Travel insurance benefits are conditioned upon key concepts, terms and provisions which define not only what is covered, but items that may not be covered or are limited by definition. Understanding what these provisions are and how they work is key to understanding what you are buying.
Unforeseeable losses: travel insurance like all other insurance is designed to provide coverage for unforeseeable losses which occur after your purchase of the policy. If a circumstance or event has occurred prior to your purchase, generally, it will not be covered.
Example: you will not be covered for a loss due to a hurricane if you purchased your policy after the hurricane has been named, because once named and known, it is no longer unforeseeable that a loss may occur. Remember, you cannot insure your car for collision damage after the accident!
Definitions: the policy definitions detail the meaning of the important terms and conditions of the policy you purchase. Definitions are used to give specific meaning to what is covered and what may be excluded from coverage or otherwise limited. If you are canceling your trip due to a sickness, injury or death of a member of your family, to be covered, the individual must be a “Family Member”, as defined.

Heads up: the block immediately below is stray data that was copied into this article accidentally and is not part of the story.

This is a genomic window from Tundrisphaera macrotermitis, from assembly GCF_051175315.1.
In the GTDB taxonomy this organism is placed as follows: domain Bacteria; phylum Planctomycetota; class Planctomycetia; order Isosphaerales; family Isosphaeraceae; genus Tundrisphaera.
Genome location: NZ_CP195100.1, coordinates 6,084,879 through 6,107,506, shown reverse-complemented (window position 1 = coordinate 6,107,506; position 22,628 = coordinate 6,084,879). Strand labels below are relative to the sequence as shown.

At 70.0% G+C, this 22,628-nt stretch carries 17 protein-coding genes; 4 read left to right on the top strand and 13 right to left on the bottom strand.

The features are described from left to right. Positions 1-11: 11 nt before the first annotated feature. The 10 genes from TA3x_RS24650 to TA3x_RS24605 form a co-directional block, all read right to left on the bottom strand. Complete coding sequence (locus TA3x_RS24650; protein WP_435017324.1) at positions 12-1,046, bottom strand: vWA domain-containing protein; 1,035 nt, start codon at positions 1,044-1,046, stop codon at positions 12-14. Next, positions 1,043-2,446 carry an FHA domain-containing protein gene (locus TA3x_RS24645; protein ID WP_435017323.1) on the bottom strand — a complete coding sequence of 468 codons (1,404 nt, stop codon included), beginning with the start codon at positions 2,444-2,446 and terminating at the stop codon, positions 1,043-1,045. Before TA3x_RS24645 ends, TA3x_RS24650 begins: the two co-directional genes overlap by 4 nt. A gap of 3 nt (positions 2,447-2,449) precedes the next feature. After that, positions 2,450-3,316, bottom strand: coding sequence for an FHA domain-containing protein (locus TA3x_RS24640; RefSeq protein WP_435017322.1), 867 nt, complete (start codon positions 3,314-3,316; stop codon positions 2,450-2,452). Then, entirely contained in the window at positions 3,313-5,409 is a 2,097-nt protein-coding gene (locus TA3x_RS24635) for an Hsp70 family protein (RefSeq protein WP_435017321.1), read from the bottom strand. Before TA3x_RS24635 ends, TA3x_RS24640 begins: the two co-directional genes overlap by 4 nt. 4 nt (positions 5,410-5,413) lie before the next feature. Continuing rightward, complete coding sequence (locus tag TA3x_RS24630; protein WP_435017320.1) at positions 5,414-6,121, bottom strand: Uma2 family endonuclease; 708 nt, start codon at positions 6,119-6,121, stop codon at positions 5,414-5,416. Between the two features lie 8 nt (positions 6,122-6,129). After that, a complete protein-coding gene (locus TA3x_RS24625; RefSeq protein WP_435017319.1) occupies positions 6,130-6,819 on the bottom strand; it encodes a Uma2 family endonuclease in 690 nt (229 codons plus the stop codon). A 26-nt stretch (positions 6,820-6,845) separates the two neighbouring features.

Example: most “Family Member” definitions include a wide variety of relatives from grandparents to grandchildren, to Domestic Partners and to relatives of spouses and Traveling Companions, but generally do not include cousins.
Exclusions and Limitations: policy exclusions detail losses, events or circumstances that are specifically not covered. There are two types of exclusions. General exclusions apply to the policy in total, while specific exclusions may apply to a given benefit or circumstance.
Example: typically all policies have a general exclusion for war or acts of war. Some policies may exclude losses arising from an epidemic or pandemic. If you are purchasing a policy because of concern about an epidemic flu outbreak, you should not purchase a policy with this exclusion.
Important Tip! Since policy provisions, definitions and exclusions determine the scope of the coverages provided, you should take the time to review the policy/certificate before you buy, to better understand what you are purchasing.